collection of stories, photos, art and information on Stalag Luft I
If you are a former Prisoner of War or a next of
kin of a POW, we invite you to sign and leave your email address so others that
come may find you. Please mention camp, compound, barracks and room numbers if
As no mail seems to be coming
through to us from you (your last letter we received two weeks ago), Iím
sure you must be having some trouble so Iím going to try V-Mail. Martha
hasnít heard from Emory in over ten days but today a V-Mail letter to Lola
came in Ė as slow as this type letter is, it must be better than airmail,
until this condition gets better what ever the condition, I donít know.
Daddy has written you every day
for 4 straight weeks now. I write once a week, as I told you in my last
letter, I canít think of a thing to write because he writes it all. Every
thing I hear I tell him so he can have something to say. He is proud of his
record of letters to you. Be sure to brag on him, etc.
Lewis Mitchell is here and looks
great in his uniform. I heard some one go in the other door and whistle
your whistle Ė boy my heart did flip-flops. I rushed over and there stood
ďBrerĒ. No oneís here for him to play around with so itís going to be
Jeannie and Mr. White havenít
heard from Hugh in over a month. I feel so sorry for them. They have asked
the Red Cross to get in touch with him and find out whatís the matter.
Sister and Ben may come home to
live. Will write more later.
P.S. Am praying for your safe return
Hereís Brer Mitchell:
Hold everything down until my gang and I
get over there. Best of luck too.
Scan of the V-mail letter
What is V- Mail?
During the latter years of World War II, V-Mail became
a popular way to correspond with a loved one serving overseas.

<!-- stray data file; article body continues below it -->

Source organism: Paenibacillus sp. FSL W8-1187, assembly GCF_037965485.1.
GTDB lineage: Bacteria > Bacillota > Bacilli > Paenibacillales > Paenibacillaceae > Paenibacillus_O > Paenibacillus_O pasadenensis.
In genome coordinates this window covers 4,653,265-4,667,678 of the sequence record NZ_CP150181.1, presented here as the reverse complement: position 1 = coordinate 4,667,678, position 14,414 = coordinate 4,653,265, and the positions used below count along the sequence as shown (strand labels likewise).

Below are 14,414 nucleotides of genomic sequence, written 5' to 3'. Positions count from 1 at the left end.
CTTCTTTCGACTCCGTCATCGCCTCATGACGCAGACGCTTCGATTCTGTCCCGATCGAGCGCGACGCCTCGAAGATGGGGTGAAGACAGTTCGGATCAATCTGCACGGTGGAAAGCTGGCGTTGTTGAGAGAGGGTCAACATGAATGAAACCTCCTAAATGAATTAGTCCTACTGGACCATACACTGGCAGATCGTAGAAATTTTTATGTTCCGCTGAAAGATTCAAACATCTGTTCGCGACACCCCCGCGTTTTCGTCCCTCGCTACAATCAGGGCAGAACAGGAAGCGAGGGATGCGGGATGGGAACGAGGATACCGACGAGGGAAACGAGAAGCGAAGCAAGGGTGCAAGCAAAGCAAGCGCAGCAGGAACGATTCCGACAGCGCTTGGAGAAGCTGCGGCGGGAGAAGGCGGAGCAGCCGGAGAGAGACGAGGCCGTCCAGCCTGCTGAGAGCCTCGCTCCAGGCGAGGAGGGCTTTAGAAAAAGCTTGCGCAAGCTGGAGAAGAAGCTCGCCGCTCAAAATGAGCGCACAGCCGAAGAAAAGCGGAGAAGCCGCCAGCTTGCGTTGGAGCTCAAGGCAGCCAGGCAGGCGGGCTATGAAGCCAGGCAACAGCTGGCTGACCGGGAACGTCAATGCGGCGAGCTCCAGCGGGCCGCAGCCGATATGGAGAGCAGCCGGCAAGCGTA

V-mail consisted of miniaturized messages
reproduced by microphotography from 16mm film. The system of microfilming
letters was based on the use of special V-mail letter-sheets, which were a
combination of letter and envelope. The letter-sheets were constructed and
gummed so as to fold into a uniform and distinctively marked envelope. The
user wrote the message in the limited space provided, added the name and
address of the recipient, folded the form, affixed postage, if necessary,
and mailed the letter. The V-mail correspondence was then reduced to
thumb-nail size on microfilm. The rolls of film were flown
across the world and then developed at
destinations closest to the recipient's position.
Finally, individual facsimiles of the
V-mail letter-sheets, which were about one-quarter the original size, were
then mailed and delivered to the addressee.
The development of the V-Mail system
reduced the time it took a soldier to receive a letter by a month - from six
weeks by boat to twelve days or less by air. However, the main
advantage of V-Mail was its compact nature. Reduction in the size and weight
of the letters translated into more space for crucial military supplies on
One roll of film weighing about 7 ounces could hold over 1,500 letters.
Putting that another way, two pounds of microfilm replaced 100 pounds of
letters! Over a billion letters
(556,513,795 pieces of V-mail were sent from
the U.S. to military post offices and over 510 million pieces were received
from military personnel abroad)
were sent via V-mail between 1942 and 1945. Think of it as the
earliest form of e-mail.
Americans on the home-front were encouraged by the
government and private businesses to use V-Mail. Letters from home were
compared to "a five minute furlough," and advertisements that instructed
how, when, and what to write in a V-Mail reached a peak in 1944. Letters
were to be cheerful, short, and frequent. V-Mail made it possible for
servicemen halfway across the world to hear news from home on a weekly basis.